Why is that significant? Because Bernie Sanders was hoping to get that larger share of those under 45 making up a percentage of the electorate.


The other thing that we know, take a look at this: the ideology of those who voted. What we see there is it's the same as it was four years ago. That is not necessarily a good sign for Bernie Sanders. It may, in fact, be a good sign for Pete Buttigieg, because he is not someone like Joe Biden who's overly dependent on those older voters, but he also does well among those moderate and conservative voters.

BERMAN: So Rebecca Buck, you've done something very interesting, also. You paid very close attention to the word choice in the candidates last night when they gave their -- not acceptance or not victory or defeat speeches -- but the actual words they said out loud. What do you take away?

REBECCA BUCK, CNN POLITICAL CORRESPONDENT: Right. Well, John, it's true that we don't have the results officially from the Iowa Democratic Party, but all of these campaigns had volunteers on the ground, had trained staff looking at the results in key precincts, so they do have an idea of how they did. And if you listen to what they had to say last night, from Joe Biden

and Elizabeth Warren, we heard things like there's a long road ahead, we're built for the long haul. That says to me they didn't have a great night in Iowa, or at least underperformed what they wanted to do in that state.

Meanwhile, you see Pete Buttigieg, Bernie Sanders saying, We think we did really well. Pete Buttigieg declaring victory, even. And so we can take from that that they probably had a good night. The question of course, how good?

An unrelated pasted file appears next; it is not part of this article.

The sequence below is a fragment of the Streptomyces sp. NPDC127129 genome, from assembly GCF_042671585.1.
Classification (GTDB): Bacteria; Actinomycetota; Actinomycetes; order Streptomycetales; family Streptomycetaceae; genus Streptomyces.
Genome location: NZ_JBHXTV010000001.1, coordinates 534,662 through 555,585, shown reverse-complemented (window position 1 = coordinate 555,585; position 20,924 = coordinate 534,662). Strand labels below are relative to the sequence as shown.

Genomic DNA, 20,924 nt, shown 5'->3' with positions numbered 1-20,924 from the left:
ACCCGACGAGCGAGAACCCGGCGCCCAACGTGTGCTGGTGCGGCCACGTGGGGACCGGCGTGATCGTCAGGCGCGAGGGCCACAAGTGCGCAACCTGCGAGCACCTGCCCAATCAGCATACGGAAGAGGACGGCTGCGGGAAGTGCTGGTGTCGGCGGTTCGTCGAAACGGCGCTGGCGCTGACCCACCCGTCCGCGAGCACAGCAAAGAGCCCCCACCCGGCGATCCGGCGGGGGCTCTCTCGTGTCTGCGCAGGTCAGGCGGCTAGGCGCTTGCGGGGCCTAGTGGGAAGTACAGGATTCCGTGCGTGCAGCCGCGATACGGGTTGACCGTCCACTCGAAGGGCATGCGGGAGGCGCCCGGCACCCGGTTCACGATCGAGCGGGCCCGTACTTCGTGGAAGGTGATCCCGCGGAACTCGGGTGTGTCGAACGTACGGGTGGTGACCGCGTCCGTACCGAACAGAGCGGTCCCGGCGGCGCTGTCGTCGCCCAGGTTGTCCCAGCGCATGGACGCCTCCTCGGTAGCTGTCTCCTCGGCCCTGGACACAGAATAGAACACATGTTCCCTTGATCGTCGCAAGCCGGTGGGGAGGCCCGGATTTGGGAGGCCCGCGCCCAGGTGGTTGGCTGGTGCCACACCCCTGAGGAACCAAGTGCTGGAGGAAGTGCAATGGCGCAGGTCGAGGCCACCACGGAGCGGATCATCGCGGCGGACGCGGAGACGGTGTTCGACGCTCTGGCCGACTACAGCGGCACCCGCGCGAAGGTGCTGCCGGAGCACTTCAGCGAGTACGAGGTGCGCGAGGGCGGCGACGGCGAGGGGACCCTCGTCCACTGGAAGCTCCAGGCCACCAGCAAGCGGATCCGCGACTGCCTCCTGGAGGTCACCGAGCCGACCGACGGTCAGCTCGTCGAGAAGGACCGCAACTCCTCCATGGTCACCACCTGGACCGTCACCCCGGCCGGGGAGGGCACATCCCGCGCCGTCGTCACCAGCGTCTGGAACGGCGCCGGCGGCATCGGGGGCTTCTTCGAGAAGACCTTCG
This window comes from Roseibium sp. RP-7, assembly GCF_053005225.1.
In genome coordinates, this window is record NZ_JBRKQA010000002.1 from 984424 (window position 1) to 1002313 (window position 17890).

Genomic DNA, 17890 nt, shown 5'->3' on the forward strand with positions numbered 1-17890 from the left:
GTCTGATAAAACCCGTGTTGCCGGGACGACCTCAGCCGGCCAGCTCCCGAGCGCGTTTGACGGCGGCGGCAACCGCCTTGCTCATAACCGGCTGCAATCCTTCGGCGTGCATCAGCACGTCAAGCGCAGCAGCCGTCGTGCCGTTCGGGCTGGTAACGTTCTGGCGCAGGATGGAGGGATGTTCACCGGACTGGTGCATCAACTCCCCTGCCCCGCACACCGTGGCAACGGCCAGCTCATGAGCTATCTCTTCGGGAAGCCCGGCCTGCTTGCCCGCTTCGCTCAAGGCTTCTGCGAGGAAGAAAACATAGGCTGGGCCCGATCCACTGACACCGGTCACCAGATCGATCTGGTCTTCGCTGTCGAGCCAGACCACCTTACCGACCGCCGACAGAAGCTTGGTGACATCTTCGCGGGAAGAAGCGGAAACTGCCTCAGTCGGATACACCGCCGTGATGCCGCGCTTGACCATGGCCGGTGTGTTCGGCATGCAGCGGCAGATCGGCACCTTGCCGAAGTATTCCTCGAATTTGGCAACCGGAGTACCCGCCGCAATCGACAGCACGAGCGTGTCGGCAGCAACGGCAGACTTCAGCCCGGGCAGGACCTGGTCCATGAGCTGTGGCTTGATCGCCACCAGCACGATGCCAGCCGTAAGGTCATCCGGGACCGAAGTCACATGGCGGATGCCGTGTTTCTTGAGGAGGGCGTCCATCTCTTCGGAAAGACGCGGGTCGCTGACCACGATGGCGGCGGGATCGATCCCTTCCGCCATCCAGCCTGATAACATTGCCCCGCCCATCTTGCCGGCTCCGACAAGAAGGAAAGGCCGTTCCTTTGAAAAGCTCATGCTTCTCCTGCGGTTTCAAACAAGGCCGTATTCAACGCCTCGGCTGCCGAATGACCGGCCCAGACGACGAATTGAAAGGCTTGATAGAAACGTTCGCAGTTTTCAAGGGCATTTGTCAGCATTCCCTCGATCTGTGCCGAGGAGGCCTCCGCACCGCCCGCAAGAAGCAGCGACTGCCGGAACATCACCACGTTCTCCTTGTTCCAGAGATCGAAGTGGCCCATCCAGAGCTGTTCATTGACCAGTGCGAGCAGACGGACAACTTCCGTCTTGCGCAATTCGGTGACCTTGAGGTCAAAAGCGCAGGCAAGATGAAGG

BERMAN: How good?

BUCK: Who won the Iowa caucuses? And that's a key question.

BERMAN: And we are waiting to find that out.

David, I waited for you, because we don't know who the winner is yet, but it is safe to say there was a clear loser, and those were the Iowa caucuses themselves. Let me just play some sound for you of Terry McAuliffe last night on our air.


TERRY MCAULIFFE, CNN POLITICAL COMMENTATOR: I would get rid of all the caucuses, first of all. They're undemocratic processes. People don't have time to go spend the time like you heard here today. Go vote, pull the curtain, close it, vote and then leave. That is the democratic way.


BERMAN: Were these just the last Democratic Iowa caucuses, first in the nation, that we will have seen, David?

DAVID GREGORY, CNN POLITICAL ANALYST: Yes, very well may be. This is a devastating result for Iowa, for the caucuses. And the impact I'll get to in just a second.

But, you know, I remember being at a caucus site in 2008, and that line between democracy in action and utter chaos, and kind of, you know, a junior-league way to perform an election in a democracy is -- is pretty thin. And we saw the down side of it so far in these results.

Now you have a muddle. So they're going to have to contend with a bad app and the fact that they had a call-in system that didn't work. And the campaigns are furious.

And they're furious because, if you look at a couple streams: one, the caucuses are meant to test early organizing strength of these campaigns. Again, you don't really have a result to that. If you don't know or if you have muddled results for time to come, if you think back to Bernie and Hillary in 2016, or you think back to Rick Santorum and Mitt Romney back in 2012, these have the impact of not having an impact, where you don't have an immediate result, and maybe the winner is only figured out later on.

The muddle then creates just a longer road for Democrats in already a large field, where the debates seem to be looming much larger than these early nominating contests. Good for President Trump, who's able to just, you know, look down his nose at Democrats and at the process.